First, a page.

Couple Sleeping

How Much Sleep is Ideal for Your Blood Pressure?

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Couple SleepingAs a society, we are just plain tired. We are overscheduled and overworked, and sleep has become less and less of a priority. Adding insult to injury, an estimated 40 million Americans suffer from chronic, long-term sleep disorders, while another 20 million experience occasional sleep problems.[1] Is it any wonder so many of us feel like walking dead?

Unfortunately, this serious lack of shut-eye has greater repercussions beyond just leaving us tired and craving more caffeine. Too little sleep has been linked to several diseases and health problems, including stroke, cancer, heart conditions, obesity and even memory issues.

And now, a recent meta-analysis confirms that too short and, interestingly, too long sleep durations can be blamed for hypertension (otherwise known as high blood pressure), as well.[2]

Researchers looked at 23 studies that used either a cross-sectional, case-control or cohort design and evaluated the connection between both short and long sleep durations and hypertension.

The studies varied on how they defined short sleep duration, with it ranging from less than five hours to less than seven hours, while long duration of sleep was defined as more than nine hours in some studies, and 10-15 hours per night in others.

Shorter Sleep Duration

Six prospective studies involving almost 10,000 participants were included, and the results suggested a link between short sleep duration and the risk of hypertension among people younger than 65, but not among those older than 65.

In the 17 cross-sectional studies they examined, which included a total of 105,432 participants, researchers determined a much stronger connection between shorter sleep duration and hypertension. When analyzed by age, researchers found that those younger than 65 had a significantly higher hypertension risk with shorter sleep durations. Those older than 65, however, did not have a higher risk. When divided by sex, women had a higher risk of hypertension with shorter sleep times.

Longer Sleep Duration

When looking at long sleep durations and hypertension risk, researchers noticed that, overall, there was a significant association between long sleep duration and hypertension, as well.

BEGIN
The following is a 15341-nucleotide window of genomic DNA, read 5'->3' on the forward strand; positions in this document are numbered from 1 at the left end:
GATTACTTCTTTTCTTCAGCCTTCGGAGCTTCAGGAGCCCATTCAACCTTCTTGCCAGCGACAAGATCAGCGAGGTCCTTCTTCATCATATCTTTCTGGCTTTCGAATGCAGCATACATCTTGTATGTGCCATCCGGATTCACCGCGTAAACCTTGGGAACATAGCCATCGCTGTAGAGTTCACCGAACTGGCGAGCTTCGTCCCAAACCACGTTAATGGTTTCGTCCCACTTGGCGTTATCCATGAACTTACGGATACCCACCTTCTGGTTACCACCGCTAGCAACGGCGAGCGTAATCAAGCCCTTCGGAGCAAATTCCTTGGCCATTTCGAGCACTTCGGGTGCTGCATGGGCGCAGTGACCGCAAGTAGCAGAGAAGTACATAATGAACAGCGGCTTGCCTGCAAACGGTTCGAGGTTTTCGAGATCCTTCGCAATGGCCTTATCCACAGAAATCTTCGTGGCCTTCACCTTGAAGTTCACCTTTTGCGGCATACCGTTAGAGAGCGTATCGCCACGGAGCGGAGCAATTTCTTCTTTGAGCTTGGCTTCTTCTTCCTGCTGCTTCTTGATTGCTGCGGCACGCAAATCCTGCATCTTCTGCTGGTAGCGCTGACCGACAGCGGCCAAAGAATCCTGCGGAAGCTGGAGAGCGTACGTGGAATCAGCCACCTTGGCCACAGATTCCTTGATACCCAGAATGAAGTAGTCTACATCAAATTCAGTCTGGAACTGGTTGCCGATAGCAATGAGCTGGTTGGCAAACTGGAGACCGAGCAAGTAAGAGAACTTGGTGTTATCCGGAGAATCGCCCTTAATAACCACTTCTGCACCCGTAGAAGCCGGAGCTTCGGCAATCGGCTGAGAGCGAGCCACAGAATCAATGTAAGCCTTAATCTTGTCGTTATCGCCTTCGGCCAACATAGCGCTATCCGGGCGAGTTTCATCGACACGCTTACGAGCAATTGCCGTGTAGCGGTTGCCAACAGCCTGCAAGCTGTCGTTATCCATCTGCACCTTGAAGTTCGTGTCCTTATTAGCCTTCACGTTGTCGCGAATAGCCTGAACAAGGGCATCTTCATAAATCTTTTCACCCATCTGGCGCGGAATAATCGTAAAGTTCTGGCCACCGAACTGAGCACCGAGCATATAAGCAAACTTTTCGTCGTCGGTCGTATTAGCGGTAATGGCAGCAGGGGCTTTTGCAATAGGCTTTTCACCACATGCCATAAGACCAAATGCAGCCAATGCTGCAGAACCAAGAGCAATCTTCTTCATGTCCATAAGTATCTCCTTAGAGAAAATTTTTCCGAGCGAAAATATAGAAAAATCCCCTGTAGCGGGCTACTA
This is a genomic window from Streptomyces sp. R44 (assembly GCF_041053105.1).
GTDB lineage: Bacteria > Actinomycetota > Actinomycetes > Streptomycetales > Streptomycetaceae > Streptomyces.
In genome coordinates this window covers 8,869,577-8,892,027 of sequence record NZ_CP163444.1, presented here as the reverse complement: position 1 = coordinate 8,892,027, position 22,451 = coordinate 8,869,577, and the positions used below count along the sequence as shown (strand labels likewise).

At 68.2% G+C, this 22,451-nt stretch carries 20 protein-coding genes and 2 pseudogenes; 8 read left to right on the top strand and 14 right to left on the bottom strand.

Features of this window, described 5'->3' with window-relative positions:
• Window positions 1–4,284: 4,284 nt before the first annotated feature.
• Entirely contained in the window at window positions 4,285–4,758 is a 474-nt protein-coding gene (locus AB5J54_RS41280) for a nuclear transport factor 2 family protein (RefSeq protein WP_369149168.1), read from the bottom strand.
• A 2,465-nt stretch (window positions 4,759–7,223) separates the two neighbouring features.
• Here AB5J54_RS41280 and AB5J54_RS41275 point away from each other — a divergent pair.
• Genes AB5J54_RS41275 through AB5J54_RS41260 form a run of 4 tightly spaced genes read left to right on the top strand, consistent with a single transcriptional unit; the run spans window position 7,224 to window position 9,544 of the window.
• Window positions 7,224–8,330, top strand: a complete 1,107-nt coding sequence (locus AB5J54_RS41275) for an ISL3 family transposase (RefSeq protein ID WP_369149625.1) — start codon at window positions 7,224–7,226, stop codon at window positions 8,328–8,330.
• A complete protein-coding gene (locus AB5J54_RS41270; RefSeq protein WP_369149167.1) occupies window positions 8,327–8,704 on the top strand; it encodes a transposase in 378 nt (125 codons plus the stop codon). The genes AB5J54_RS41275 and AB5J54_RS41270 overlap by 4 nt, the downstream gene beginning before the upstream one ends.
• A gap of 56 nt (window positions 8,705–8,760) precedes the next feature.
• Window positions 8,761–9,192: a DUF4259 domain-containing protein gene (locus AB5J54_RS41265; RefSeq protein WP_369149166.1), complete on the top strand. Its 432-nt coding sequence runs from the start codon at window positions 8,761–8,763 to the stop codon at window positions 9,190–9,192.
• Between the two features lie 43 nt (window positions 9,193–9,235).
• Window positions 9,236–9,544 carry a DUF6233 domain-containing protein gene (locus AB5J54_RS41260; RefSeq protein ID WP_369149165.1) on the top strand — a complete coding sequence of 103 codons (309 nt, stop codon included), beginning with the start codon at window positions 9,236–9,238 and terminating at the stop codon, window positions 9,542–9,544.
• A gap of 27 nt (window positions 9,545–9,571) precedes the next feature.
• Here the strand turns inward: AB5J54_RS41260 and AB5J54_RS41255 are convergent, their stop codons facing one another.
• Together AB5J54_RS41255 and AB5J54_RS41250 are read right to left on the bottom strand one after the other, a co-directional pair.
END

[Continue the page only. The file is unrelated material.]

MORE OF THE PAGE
In 13 cross-sectional studies involving 90,356 participants, researchers noted a significant association between longer sleep duration and the prevalence of hypertension. This risk was higher in participants younger than 65.

Making Sense of These Conclusions

Looking at these results, you would think that you just can’t win. You sleep too little, and you put yourself at risk. You sleep too much, and you also put yourself at risk.

In the case of too little sleep, the increased risk of hypertension makes sense. As mentioned earlier, research has shown connections between too little sleep and numerous health conditions.

Some research has shown that lack of sleep could mess with hormone levels in the body, leading to increased cortisol levels, renal impairment, endothelial dysfunction and inflammation, all of which contribute to hypertension.

In addition, getting too little sleep often is usually associated with irritability, impatience, pessimism and stress, which could make it more difficult to live the healthy style necessary to avoid hypertension.

As for longer sleep durations and risk for hypertension, researchers point to one condition that could link the two together — sleep apnea. Those with sleep apnea tend to spend more time sleeping due to the fragmented nature of their slumber. And research has already established a link between sleep apnea and hypertension, as well as other heart problems.

Other factors that researchers mentioned could link long sleep duration with hypertension include depression, unemployment, being single, and low socioeconomic status. However, they note that there is no definitive causative risk factor that makes getting more than nine hours of sleep harmful, so further research obviously needs to be conducted in this area.

The fact clearly remains, though, that getting too little sleep is a scientifically proven problem — much more so than getting too much sleep.

How Much Sleep is Right for You?

Only you know how much sleep is optimal for you, and your needs will vary based on your age and stage in life. According to the National Sleep Foundation, most adults need anywhere from seven to nine hours of sleep per night, while children need significantly more.

Pay attention to how you feel on different amounts of sleep. If you feel like you need a constant supply of caffeine to get you through the day on seven hours of sleep, then you need more. If you are happier, more energetic, and more productive with eight hours of sleep, then you’ve found your magic number.


[2] Wang Q et al. Short sleep duration is associated with hypertension risk among adults: a systematic review and meta-analysis. Hypertens Res. 2012 Oct;35(10):1012-8.

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